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Syrian government to intensify offensive before election

After its victory in Yabrud, the Syrian regime may try to retake Aleppo, strengthening its position ahead of presidential elections scheduled for early June.
Syrian President Bashar al-Assad (R) speaks to a soldier during his visit to Maaloula town, northeast of Damascus April 20, 2014, in this handout photograph released by Syria's national news agency SANA. Assad on Sunday visited Maaloula, an ancient Christian town recaptured from rebels last week, state media said, as he seeks to persuade minorities that the government is their best protection against hardline Islamists. Assad's Easter visit to Maaloula - a rare appearance outside central Damascus - also hig

Three simultaneous developments were still needed to clarify the Syrian regime’s orientation on what President Bashar al-Assad described as a big turning point in the course of events.

The first development was the collapse of the last pockets of armed opposition in the Qalamoun border area near Lebanon; the second development was the intensification of the mortar shelling on the capital from the nearby suburbs of Damascus; and the third development was the bombing by the Jordanian air force on April 16 of a convoy of gunmen belonging to Syrian opposition groups.

What is the link between the three developments and Assad’s claim that the events in Syria have turned? Clearly, the answer lies in that the fall of Qalamoun has protected the back of the regime’s forces in the west. The Jordanian bombing of opposition gunmen indicates that Damascus can rest assured about its southern underbelly. And the coincident shelling of the capital shows that the gunmen are in a state of siege in their last position in East Ghouta. All this can be considered a countdown that regime forces are heading to those towns, after the regime has gained control over the western border with Lebanon and is reassured about its southern border with Jordan.

In this context, it has become known that military units loyal to the regime launched an assault on East Ghouta days ago, which led to their gaining control of the town of Maliha east of Damascus. Maliha is a relatively small village, but it has strategic importance as it is located in the center of ​​East Gouta. Thus, regime units have in effect split the gunmen positions into two sections: the first is north of the capital, where two battles were expected soon against the main gunmen strongholds in Harasta and Duma, and the second is south of Damascus, starting from Jaramana down to Daraa near the Jordanian border.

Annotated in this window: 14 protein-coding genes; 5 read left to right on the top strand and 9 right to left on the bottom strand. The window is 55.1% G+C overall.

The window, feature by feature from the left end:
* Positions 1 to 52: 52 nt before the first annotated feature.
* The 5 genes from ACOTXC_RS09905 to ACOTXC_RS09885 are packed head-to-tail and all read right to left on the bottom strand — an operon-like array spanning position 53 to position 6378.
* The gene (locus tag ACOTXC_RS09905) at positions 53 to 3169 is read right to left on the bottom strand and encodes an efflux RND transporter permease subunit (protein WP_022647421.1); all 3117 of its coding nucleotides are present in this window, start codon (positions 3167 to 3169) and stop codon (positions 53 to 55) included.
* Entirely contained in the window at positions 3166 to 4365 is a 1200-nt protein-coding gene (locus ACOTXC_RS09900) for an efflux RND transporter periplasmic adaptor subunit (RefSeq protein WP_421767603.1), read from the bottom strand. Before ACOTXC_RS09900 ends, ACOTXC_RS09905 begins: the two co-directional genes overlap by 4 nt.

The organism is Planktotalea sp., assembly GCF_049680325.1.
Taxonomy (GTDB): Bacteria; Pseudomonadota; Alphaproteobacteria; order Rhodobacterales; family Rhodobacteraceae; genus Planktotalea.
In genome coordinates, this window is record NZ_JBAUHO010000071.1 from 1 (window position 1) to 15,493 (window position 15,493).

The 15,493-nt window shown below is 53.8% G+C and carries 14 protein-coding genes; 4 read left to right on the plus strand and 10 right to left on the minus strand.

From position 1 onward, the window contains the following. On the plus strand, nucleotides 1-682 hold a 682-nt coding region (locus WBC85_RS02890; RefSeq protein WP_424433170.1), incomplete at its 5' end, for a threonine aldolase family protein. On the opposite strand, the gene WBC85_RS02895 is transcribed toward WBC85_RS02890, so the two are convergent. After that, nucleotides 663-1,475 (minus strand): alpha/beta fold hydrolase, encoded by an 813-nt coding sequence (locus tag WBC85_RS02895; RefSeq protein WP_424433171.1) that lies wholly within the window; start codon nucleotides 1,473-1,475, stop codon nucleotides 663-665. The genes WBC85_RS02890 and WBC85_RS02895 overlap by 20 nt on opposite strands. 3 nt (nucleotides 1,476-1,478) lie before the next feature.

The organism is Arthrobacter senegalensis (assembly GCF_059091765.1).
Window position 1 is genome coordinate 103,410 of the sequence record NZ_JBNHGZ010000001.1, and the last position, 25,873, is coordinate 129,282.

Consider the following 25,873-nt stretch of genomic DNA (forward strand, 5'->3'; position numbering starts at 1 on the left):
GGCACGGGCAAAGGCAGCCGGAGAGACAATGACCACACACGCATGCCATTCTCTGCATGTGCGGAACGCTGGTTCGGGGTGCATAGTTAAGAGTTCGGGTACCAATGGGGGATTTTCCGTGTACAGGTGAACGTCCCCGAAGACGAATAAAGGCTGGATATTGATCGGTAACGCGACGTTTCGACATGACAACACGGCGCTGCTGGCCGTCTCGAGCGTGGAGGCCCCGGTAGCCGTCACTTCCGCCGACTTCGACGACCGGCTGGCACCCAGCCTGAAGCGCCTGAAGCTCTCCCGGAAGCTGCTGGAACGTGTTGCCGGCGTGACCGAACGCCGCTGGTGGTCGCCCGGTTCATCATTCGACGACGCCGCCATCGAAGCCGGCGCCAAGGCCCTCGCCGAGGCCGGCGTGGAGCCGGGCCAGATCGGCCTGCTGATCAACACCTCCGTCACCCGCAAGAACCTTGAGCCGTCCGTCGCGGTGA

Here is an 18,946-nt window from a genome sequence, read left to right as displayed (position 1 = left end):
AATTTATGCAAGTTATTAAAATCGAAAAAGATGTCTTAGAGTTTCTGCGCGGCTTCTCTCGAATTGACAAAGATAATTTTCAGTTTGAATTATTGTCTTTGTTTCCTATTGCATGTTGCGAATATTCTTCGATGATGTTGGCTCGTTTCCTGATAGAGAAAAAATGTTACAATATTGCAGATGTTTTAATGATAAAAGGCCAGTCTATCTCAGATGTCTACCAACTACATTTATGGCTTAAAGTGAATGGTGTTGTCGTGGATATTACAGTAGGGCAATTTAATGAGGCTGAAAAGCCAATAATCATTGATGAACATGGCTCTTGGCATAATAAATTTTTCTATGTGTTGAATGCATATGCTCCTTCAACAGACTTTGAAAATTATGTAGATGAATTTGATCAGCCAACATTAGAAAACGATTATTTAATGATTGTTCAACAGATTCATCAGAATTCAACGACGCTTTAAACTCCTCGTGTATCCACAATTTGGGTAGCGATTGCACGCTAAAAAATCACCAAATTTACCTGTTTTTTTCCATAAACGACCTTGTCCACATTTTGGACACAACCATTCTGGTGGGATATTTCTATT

Al-Monitor has received information from Syria that there will soon be developments on these fronts whereby regime forces would move to control opposition positions at these locations. According to the information, the biggest confrontation with East Ghouta will happen in Duma. However, the power balance emanating from the recent fighting, particularly since the fall of Qusair in June 2013, Yabrud in March 2014 and then the rest of Qalamoun could constitute a continuous wave of collapses in the ranks of the armed opposition in East Ghouta.

The regime may try to clean up this area in the next few weeks and then devote itself to the battle of Aleppo. Some information from Damascus indicates that the regime is planning to achieve fast and decisive progress in Aleppo, whereby regime forces gain control over two key strategic positions on the outskirts of the city. The first position is an Air Force Intelligence site, with an area of nearly 2 million square meters (494 acres). From there, the regime would be able to control Zahra, a large apartment complex of more than 500 residential units in an area overlooking Aleppo from the west. The second position is the Aleppo central prison in the north of the city, which is a sprawling area on the outskirts. The prison is still controlled by regime forces, but has been besieged by opposition forces for nearly two years.

It should be noted that two strategic sites — the Air Force Intelligence site and the Aleppo central prison — have seen continuous back-and-forth attacks between the two parties. This indicates that the two parties are at a stalemate in this part of northern Syria.

The regime believes that the momentum it has gathered from the west and center can help it sweep through those two areas. According to the information from Damascus, the timetable of the regime’s forces in the coming weeks is first East Ghouta and then the strategic locations in Aleppo, making Aleppo the second (rebel-held) large Syrian city that would fall into the grip of the regime’s military. More importantly, the information does not rule out that this timetable begins before the Syrian presidential elections. In Damascus, it was announced that presidential nominations can be submitted starting April 21, and that the elections will take place in early June.

By then, the regime might have gained control over a continuous geographical area stretching from Syria’s border with Jordan and Lebanon, all the way to Aleppo and passing through Damascus, its outskirts, and East and West Ghouta. That would be necessary for the regime to conduct the presidential elections it wanted.

In the past two weeks, the Syrian authorities have taken a series of preliminary measures in this regard, including preparations by Syrian diplomatic missions abroad to receive voters living outside the country. It is as if the regime was consecutively trying to win the battles over Damascus and Aleppo to openly declare its success in the battlefield, and then welcome the presidential elections — according to a diplomatic source — with a fully operating system for Syrians, locally and abroad.

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